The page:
The bulk of what occurred then was mainly research-based writing projects and various forms of old-school storytelling, enlivened by the occasional dash of new media. Speculative fictions meant to comment on our current moment abounded. Responding to the contemporary preoccupation of looking people up online before meeting them in person, rapper Junglepussy and New York Times writer Jenna Wortham pitched a hypothetical chemical patch that would, like an IRL version of attention-focusing apps like SelfControl, keep you from Googling someone. Pinterest engineer Tracy Chou and YACHT singer and Motherboard Futures editor Claire Evans presented a three-act drama about growing human/AI tensions in a near-future California. Four bots read the play’s parts, their genders and voices randomized in each performance by a computer script that made for an interesting enough technological conceit in an otherwise slightly generic bit of sci-fi.
On the more satirical end of things were Google Open Source Research Group founder Meredith Whittaker and artist Ingrid Burrington, who led the audience through an overly long joke. The two purported to have found a grimoire entitled ‘The Realm of Rough Telepathy’ that detailed an ancient magical analogue to the Internet. Smart phones became ‘scrying mirrors,’ service providers ‘fiefdoms.’ Halfway through an extended gag on 32 versus 128-bit ‘runes’ (or IP addresses), one wished they would drop the metaphor about how confusingly arcane the Internet can be, and talk plainly about their shared fascination with the obfuscatory nature of the Internet’s digital and physical infrastructures. Hito Steyerl and mathematician Grant Olney Passmore took a more explicitly political tact, the two building a wiki to document ‘insane mathematics in public policy.’ Citing a callous economics paper proposing ‘A Unified Theory of the Illegal Immigrant System,’ Steyerl and Olney read the website’s initial article to the audience, a letter to Donald Trump about building infinite detainment centers, or ‘Trump Trident Hotels,’ to detain the imminent and ceaseless wave of undocumented immigrants conjured by Trump’s xenophobic public policy. While the pair’s astonishment that math could be used nefariously grated at times, coming across like an e-flux edition of How to Lie with Statistics, people certainly use applied mathematics to justify terrible things, and one could see the wiki having an actual life beyond Seven on Seven.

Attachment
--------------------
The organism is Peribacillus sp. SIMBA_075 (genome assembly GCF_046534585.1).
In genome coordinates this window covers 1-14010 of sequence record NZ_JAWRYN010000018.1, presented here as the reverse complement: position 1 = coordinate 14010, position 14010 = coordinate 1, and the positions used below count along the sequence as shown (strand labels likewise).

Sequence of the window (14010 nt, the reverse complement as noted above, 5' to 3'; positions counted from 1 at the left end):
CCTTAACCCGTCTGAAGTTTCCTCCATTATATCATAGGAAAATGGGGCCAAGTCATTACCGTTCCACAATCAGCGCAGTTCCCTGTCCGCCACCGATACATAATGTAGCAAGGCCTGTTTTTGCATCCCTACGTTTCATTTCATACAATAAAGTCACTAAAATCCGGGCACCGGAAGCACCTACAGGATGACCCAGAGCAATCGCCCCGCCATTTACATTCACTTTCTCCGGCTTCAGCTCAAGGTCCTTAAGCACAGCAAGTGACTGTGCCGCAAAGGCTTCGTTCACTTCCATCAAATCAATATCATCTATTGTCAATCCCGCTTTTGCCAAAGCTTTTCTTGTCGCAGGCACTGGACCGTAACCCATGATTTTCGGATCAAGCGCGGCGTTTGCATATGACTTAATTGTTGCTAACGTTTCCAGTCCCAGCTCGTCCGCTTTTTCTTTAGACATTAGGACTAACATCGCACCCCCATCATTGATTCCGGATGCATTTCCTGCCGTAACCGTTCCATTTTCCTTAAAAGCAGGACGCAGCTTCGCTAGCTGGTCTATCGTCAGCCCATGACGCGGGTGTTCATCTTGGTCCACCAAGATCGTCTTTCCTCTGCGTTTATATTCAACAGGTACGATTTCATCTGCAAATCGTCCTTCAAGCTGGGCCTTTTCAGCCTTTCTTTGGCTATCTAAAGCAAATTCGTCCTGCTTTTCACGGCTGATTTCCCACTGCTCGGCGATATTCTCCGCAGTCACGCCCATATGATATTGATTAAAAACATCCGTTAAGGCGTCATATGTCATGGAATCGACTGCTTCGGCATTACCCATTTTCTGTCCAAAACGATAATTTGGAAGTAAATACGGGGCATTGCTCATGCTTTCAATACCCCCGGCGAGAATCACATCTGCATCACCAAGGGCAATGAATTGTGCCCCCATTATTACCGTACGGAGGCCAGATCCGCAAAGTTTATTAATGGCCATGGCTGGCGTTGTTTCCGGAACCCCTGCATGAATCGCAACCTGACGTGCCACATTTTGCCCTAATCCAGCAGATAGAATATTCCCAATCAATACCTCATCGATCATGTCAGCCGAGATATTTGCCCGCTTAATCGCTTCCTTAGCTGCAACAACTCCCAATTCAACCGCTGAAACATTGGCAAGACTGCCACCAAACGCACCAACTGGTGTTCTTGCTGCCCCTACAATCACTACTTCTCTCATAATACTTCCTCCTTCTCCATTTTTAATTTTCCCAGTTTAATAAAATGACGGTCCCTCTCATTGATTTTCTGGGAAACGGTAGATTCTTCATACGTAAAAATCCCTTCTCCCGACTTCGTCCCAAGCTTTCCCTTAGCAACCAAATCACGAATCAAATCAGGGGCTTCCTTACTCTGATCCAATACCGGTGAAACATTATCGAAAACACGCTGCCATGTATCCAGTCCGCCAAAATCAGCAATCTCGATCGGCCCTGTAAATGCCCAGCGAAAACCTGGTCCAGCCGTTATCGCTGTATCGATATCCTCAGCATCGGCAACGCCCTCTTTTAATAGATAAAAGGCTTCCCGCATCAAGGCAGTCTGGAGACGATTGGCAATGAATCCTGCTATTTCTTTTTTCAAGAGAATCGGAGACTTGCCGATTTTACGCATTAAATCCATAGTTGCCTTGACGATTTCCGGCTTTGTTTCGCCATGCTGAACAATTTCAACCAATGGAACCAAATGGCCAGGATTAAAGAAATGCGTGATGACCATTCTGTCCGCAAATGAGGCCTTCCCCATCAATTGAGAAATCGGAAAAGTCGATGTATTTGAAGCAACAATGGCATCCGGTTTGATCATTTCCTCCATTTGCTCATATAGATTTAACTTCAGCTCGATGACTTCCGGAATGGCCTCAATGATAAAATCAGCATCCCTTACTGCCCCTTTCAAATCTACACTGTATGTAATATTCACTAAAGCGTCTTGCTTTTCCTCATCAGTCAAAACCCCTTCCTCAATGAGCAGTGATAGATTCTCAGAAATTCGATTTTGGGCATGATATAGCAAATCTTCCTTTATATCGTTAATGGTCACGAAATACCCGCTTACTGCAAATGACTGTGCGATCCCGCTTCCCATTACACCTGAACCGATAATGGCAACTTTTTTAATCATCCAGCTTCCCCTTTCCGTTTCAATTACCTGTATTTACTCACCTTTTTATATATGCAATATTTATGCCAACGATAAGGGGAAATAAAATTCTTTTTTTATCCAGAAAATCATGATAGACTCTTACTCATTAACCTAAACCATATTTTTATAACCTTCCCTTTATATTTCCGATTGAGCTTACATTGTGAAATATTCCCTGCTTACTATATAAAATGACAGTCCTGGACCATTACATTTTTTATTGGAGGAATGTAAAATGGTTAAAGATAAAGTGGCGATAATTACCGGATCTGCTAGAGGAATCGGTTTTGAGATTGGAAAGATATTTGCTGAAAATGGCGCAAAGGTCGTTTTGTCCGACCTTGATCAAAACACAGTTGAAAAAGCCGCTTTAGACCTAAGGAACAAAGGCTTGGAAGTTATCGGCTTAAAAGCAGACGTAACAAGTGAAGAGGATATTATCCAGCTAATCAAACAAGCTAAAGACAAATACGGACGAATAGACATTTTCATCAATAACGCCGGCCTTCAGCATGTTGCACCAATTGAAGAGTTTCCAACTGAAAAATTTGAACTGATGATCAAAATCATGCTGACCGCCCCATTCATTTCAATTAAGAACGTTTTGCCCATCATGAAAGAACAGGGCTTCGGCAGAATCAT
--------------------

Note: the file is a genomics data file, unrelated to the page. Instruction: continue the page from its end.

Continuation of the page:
Last came the featured duo of creative polymath Miranda July and writer and coder Paul Ford. The two alternated reading a text that first appeared to be a fictional piece in second person. Full of multiple ‘you’s’, the story iterated details – the person described was born in Winnipeg, then Guiyang, then ‘the town where David Bowie was arrested for smoking pot’ – as the projector showed images and videos taken from social media. It became quickly apparent that everything was lifted from the online lives of the audience members themselves. Rhizome had handed over the guest list beforehand, July revealed during the Q and A. Aided by radio journalist Starlee Kine and a Twitter-aggregating search tool built by Ford, the pair had embarked on a mass cyberstalking binge.
It was an odd moment, reliant on relatively low-tech trickery and a reporter’s eye for patterns rather than some futuristic surveillance apparatus. (Based on the appreciative murmurs of recognition, it seemed that people were happy to be interpellated back to themselves, unperturbed by the secret scrutinizing.) Audience members unknowingly made co-participants, it was also a fitting reminder of what Seven on Seven really traffics in: not resource-intensive spectacle, nor end products (most collaborations live on only as video documentation on the conference’s online archive), nor groundbreaking concepts, but the vague idea of a relationship tenuously held between people in increasingly porous roles. Everywhere is the intersection of art and technology now, and there may be nothing to be found at that junction besides ourselves, each of us a hacker, aesthetic visionary, or, at the very least, unwitting collaborator.